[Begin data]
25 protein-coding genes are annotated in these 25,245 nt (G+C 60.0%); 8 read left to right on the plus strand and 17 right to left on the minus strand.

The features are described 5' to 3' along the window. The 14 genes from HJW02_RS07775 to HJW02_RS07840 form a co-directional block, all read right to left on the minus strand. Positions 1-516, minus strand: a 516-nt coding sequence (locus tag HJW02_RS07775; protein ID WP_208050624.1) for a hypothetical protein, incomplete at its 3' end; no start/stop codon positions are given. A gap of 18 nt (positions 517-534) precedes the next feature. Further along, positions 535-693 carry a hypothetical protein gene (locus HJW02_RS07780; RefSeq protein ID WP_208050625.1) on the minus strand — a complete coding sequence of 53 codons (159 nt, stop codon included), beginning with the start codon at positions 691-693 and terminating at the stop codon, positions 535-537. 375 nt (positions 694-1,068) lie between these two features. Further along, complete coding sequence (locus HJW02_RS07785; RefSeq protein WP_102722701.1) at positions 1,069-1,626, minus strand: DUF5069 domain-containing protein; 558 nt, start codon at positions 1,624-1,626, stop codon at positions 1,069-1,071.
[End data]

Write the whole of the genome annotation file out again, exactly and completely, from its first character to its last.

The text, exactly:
25 protein-coding genes are annotated in these 25,245 nt (G+C 60.0%); 8 read left to right on the plus strand and 17 right to left on the minus strand.

The features are described 5' to 3' along the window. The 14 genes from HJW02_RS07775 to HJW02_RS07840 form a co-directional block, all read right to left on the minus strand. Positions 1-516, minus strand: a 516-nt coding sequence (locus tag HJW02_RS07775; protein ID WP_208050624.1) for a hypothetical protein, incomplete at its 3' end; no start/stop codon positions are given. A gap of 18 nt (positions 517-534) precedes the next feature. Further along, positions 535-693 carry a hypothetical protein gene (locus HJW02_RS07780; RefSeq protein ID WP_208050625.1) on the minus strand — a complete coding sequence of 53 codons (159 nt, stop codon included), beginning with the start codon at positions 691-693 and terminating at the stop codon, positions 535-537. 375 nt (positions 694-1,068) lie between these two features. Further along, complete coding sequence (locus HJW02_RS07785; RefSeq protein WP_102722701.1) at positions 1,069-1,626, minus strand: DUF5069 domain-containing protein; 558 nt, start codon at positions 1,624-1,626, stop codon at positions 1,069-1,071.